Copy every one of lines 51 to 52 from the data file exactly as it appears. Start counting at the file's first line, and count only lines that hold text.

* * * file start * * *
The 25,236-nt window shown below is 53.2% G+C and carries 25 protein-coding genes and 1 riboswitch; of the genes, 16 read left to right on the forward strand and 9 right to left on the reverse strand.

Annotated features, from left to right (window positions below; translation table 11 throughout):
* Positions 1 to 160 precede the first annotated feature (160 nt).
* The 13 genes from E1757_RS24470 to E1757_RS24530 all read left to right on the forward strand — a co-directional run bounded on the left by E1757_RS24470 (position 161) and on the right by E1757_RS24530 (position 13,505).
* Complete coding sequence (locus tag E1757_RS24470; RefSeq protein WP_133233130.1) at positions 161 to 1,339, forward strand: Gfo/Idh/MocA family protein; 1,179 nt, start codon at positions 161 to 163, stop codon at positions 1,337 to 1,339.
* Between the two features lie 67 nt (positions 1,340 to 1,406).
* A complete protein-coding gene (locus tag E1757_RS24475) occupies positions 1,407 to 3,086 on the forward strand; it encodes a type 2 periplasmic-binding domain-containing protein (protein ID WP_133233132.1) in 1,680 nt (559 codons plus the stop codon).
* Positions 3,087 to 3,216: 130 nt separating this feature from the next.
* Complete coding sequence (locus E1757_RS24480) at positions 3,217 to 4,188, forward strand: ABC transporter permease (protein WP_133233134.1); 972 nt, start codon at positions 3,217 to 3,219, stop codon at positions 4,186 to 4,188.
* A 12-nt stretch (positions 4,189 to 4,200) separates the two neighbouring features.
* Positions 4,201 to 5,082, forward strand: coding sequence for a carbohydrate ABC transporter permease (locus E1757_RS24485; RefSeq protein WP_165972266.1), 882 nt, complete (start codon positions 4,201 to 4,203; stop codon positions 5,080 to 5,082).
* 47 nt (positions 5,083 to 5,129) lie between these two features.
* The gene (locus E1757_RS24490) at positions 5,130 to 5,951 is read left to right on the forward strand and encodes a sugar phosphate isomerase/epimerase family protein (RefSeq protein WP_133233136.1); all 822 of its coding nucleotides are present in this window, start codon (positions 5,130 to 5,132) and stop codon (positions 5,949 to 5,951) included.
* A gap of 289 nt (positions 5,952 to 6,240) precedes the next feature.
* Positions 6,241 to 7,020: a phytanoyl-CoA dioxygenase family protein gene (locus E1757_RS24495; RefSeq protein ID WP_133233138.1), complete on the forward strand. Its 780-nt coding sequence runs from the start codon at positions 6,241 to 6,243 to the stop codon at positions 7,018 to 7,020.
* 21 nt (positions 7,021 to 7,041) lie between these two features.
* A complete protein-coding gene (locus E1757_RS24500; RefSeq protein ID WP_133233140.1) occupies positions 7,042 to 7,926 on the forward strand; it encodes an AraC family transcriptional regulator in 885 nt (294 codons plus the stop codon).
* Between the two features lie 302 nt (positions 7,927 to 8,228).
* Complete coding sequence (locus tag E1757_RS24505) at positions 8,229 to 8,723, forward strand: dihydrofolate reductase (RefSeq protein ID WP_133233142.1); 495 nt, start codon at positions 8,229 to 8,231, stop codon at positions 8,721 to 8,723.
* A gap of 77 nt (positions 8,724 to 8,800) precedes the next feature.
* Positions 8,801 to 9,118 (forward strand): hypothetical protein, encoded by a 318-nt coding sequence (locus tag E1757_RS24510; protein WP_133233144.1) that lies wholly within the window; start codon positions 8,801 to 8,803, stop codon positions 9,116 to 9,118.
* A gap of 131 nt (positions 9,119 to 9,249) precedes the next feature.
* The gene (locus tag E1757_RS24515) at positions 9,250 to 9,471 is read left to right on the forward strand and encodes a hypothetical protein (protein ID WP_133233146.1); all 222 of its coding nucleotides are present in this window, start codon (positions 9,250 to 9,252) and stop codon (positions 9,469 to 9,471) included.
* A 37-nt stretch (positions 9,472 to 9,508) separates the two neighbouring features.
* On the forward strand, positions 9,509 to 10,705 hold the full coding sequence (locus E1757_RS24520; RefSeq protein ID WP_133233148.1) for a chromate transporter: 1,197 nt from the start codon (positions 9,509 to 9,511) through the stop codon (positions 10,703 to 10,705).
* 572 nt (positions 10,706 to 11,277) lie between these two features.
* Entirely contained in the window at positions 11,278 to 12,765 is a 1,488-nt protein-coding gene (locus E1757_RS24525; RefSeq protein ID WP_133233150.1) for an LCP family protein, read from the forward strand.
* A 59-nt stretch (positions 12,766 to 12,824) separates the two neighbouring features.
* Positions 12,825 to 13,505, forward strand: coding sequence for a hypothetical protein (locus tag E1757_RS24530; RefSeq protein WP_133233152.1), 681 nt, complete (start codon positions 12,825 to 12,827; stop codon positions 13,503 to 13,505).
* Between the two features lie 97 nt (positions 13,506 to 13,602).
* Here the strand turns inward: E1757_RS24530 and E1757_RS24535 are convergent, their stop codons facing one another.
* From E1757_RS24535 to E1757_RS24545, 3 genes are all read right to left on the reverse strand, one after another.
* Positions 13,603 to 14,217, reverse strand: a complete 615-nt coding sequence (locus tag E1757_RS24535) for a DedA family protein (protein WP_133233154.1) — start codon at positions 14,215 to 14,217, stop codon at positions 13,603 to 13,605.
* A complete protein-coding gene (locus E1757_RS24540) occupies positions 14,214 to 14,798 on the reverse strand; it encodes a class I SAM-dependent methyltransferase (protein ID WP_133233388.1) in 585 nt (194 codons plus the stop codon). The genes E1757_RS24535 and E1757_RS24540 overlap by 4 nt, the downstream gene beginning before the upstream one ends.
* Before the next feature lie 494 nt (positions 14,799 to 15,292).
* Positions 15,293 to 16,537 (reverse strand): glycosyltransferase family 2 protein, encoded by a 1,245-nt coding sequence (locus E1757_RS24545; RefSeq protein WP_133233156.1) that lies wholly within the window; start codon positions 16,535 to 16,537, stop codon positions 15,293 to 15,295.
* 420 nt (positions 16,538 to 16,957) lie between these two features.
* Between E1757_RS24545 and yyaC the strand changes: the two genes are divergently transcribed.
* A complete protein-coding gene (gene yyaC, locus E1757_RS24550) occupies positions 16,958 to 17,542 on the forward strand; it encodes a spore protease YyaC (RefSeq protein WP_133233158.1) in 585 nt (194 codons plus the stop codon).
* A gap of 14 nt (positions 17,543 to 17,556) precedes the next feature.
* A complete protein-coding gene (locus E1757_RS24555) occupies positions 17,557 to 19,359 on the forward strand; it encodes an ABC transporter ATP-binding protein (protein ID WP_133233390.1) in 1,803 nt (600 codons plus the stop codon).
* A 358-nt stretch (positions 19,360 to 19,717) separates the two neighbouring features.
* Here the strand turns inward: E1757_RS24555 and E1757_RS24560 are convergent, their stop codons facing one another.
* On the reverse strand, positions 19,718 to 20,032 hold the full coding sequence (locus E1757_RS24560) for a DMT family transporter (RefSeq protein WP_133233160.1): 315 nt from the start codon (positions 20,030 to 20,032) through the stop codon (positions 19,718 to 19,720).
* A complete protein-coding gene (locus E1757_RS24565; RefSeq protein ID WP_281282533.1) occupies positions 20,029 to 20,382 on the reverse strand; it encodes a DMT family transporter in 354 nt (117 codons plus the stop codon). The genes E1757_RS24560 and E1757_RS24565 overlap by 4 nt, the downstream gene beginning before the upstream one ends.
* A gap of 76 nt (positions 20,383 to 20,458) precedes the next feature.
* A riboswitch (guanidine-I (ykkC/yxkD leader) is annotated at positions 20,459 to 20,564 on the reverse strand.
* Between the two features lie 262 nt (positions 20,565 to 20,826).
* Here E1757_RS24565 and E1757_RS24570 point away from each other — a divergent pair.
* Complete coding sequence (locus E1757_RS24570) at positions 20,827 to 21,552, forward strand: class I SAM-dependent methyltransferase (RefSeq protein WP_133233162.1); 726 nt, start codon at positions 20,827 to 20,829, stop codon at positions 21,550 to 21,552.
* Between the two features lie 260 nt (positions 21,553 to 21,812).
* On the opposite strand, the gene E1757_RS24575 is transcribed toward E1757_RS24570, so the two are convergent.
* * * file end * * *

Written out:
* Between the two features lie 260 nt (positions 21,553 to 21,812).
* On the opposite strand, the gene E1757_RS24575 is transcribed toward E1757_RS24570, so the two are convergent.